Drawing on Anxiety
There are those who share Chast's commitment to the still life—namely, most of the characters she has dreamed up over the past 13 years in hundreds of cartoons, mainly for The New Yorker. Lumps like "LLOYD: a man who wouldn't know a good time if it hit him on the head, knocked him out cold, tied his hands and feet, and left him in a little tool shed to perish." Or "SUSAN D: The woman without a heyday." Of course, Chast herself, 36, is now having a heyday of her own: her fourth collection of cartoons, Proof of Life on Earth, just published and a new show at the Illustration Gallery in New York City. With her husband, short-story writer Bill Franzen, and their two kids (Ian, 4, and Nina, 11 months), she has also had to cope with the upheaval of a recent move to Ridgefield from Brooklyn. Through it all, though, Chast has remained on the cutting edge of the ordinary. "Fortunately," she says, "it's just as mundane here as it was there."
How can a woman fascinated by, for example, milk spoilage have survived and thrived in the brutal business of magazine cartooning? Once upon a time a raft of periodicals from Esquire to Look to The Saturday Evening Post published cartoons regularly. Today virtually the only game in town is The New Yorker, which sifts some 3,000 submissions a week and buys a mere 20 to 25.
"I thought immediately her work was something important," says New Yorker cartoon editor Lee Lorenz, who first saw Chast's drawings when she dropped off a portfolio in 1978. "At first, though, a lot of readers, and some people around the magazine, felt very uncomfortable with it. I got a lot of flak." No one had ever seen characters quite like Chast's before—hunch-shouldered geeks with bad haircuts, sporting thrift-shop clothing and poleaxed expressions. Even more peculiar was Chast's drawing style, which is scrawny and childlike. "But the best cartoons are a perfect blend of drawing and idea," says Lorenz. "I can't imagine her cartoons being drawn any other way."
That's because Chast looks at the world with a child's fixity and a child's fears. "My first and biggest cartoon love was Charles Addams," she says. "I like the creepiness in his cartoons." And there's a dark side in her own work too, for Chast views the humdrum with a fair amount of dread, which she spins into drawings like "MILK TOAST: One of the world's most deadly foods!" Her husband notes that "Roz never seems to finish a beverage—she always leaves a half inch in the bottom of the glass. I kept asking why, and she finally admitted she's worried about residue. She's afraid it might be different down there."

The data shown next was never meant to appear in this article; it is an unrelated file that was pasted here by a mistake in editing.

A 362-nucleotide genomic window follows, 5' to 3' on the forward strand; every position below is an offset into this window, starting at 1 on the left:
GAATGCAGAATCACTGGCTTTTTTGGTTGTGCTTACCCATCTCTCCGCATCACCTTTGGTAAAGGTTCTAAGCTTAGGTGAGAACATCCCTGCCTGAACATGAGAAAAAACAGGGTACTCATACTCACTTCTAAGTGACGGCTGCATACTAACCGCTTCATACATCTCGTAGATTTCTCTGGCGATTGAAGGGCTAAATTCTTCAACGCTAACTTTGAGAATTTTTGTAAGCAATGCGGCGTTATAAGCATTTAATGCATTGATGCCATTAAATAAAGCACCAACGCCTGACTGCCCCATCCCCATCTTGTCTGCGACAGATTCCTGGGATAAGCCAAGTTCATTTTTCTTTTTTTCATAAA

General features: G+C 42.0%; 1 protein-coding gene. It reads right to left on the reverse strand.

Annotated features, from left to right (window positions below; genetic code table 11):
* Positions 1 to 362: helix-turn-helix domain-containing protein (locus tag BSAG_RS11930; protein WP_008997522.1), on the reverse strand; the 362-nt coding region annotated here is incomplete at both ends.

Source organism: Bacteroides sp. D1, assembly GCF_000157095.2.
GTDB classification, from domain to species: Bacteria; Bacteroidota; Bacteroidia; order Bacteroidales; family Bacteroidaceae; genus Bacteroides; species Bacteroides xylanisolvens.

Chast's chronic caution also crops up when she is dealing with machines. Especially her car. "I've been taking driving lessons for about a year," she says, "with some time off to have my second baby. I still don't like to go more than 25 mph. And I think about all the things that can happen, like having the gas pedal suddenly stick to the floor. I read books on what to do when things go wrong—exactly the kind of thing I shouldn't look at. Deep down, though, I feel if I'm going to drive, I should know what to do if the steering wheel comes off in my hands."
"She's been doing a lot of cartoons about driving lately," says Lorenz. " 'The Poky Little Parkway' was one memorable one. This is a Chastian superhighway divided into five lanes: "Slow, Really Slow, Incredibly Slow, Crawl and Standstill."
Somehow it's hardly surprising then to find that Bob Mankoff, a fellow New Yorker cartoonist, considers Chast "sort of a hypersensitive person. In fact, she and I share this thing of being hypochondriacs. Sometimes when we cartoonists are all having lunch in New York, Roz will come in with some complaint. Once it was 'fizzy fingers.' "
Chast also enjoys doing cartoons full of instructional nonsense, usually featuring some addled professorial type with a pointer. "My parents were into school," says Chast, "so I suppose it's somewhat related."
Her parents were in fact Brooklyn public-school educators—her father a French and Spanish teacher, her mother the assistant principal at a grade school—and Chast was their only child. "They didn't approve of cartoons," she says, "especially comic books. So I'd read Archie and Veronica at friends' houses." After Midwood High School, she enrolled at the Rhode Island School of Design and briefly considered a career in painting, "but I missed the words." The year after graduating she sold her first New Yorker drawing, and today, out of more than 40 cartoonists with first-refusal contracts there, Chast is one of only two women.
But it's hardly a secure life. With New Yorker fees averaging $800 per drawing—and she doesn't sell one every week—Chast, like most of her colleagues, does some advertising work on the side. She has done sketches for Absolut Vodka and Audi, among others. Yet Chast has passed on offers to write screenplays ("Do I seem like the Hollywood type?" she asks). She'd rather do cartoons—including some lately about the horrors of home-owning and the parade of parasitical workmen. "I feel like we've got this neon sign on our house," she says. "NEW HOMEOWNERS HERE. COME AND GET IT!"
At that moment Chast spies an unfamiliar pickup truck full of tree limbs pulling into her driveway. "You see?" she cries. "They're coming here! They're going to come and ring the doorbell and tell us we have to have our trees repaired!" Her husband has to hurry out and fend off the firewood.
Serene though it seems, Ridge-field may indeed be teeming with sinister elements—at least enough to satisfy Chast. Every week, for example, she and her husband pore over the police log in the local paper. "So far," says Chast, "my favorite is 'Frightened person on Main Street.' No explanation. Isn't that great?"